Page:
April is National Poetry Month. WAIT! I get it. We aren’t all poets. But even if you aren’t a poet it is important to learn about poetry. Not only do poets play with words but they also pack a lot of meaning into their writing. This is somethign that you can use no matter what you write. Do it and readers will notice certain lines of text even if they don’t know why these lines stick with them.
Here are three things you can do to get into poetry. Number 1 and Number 2 aren’t time sensitive but if you want to take part in #3, it is only open through April.
1. Listen to a Podcast. Patrice Vecchione is a poet, teacher and nonfiction author. She is interviewed on an Institute of Children’s Literature Writing for Children podcast that you can find here. I haven’t listened to this yet but the notes say that they discussed ways to get started writing poetry and other topics. The show notes also include downloadable resources. Other poetry podcasts include the Poetry Magazine Podcast, Poetry Unbound, and the Poem of the Day by the Poetry Foundation.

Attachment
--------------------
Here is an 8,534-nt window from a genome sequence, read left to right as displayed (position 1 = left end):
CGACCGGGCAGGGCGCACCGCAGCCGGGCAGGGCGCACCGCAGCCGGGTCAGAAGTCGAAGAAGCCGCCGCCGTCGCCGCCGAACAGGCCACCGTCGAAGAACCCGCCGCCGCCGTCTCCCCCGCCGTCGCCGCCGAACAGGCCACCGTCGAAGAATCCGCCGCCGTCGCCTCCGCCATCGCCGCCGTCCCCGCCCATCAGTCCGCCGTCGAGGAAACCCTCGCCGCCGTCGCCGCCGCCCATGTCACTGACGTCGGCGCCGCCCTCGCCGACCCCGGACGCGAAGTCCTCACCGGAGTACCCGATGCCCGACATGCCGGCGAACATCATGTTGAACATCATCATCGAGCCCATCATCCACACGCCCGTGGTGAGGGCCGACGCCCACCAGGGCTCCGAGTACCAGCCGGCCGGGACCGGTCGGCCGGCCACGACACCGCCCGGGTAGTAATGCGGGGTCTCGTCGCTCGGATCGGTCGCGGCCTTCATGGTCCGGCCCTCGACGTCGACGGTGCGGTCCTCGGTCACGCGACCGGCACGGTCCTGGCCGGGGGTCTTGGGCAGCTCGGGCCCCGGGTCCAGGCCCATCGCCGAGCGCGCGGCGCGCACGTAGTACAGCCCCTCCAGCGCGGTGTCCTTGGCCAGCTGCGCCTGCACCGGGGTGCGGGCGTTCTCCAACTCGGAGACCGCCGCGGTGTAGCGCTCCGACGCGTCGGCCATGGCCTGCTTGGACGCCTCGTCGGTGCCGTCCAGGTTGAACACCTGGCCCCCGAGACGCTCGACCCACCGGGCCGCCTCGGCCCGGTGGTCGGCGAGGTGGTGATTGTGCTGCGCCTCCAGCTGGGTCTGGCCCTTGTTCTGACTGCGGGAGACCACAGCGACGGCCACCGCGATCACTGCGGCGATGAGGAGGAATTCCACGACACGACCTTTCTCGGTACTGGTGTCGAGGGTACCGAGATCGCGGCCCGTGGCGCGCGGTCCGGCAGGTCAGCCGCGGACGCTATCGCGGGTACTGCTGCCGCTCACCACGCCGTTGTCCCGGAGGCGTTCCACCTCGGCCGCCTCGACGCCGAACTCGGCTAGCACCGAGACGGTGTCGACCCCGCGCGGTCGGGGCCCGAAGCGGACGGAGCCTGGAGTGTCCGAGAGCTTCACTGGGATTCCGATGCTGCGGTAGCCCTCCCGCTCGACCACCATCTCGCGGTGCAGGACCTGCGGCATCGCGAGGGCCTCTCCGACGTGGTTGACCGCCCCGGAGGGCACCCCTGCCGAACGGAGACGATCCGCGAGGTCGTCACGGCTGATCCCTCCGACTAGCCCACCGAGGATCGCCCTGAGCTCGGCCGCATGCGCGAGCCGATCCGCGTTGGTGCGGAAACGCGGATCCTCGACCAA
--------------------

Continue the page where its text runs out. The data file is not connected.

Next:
2. Read or Listen to Poetry. I admit that I don’t read enough poetry. Among my favorite poets are Naomi Shihab Nye and Joy Harjo. In this video, Naomi Shihab Nye reads her poem Kindness and discusses the writing of this poem. In this video, Joy Harjo reads her poem, Grace. You can find a wealth of poems being read on Youtube.
3. Library poetry compilation. If you are over 18 years old and are a St. Louis Country Library patron, submit an entry this month for the poetry compilation. You can check out the details here. It sounds like the book will feature poems from library patrons across Missouri so if you aren’t in St. Louis County check your local library web site.
If you can think of something else that I should have told people about. Be sure to add it below and thank you.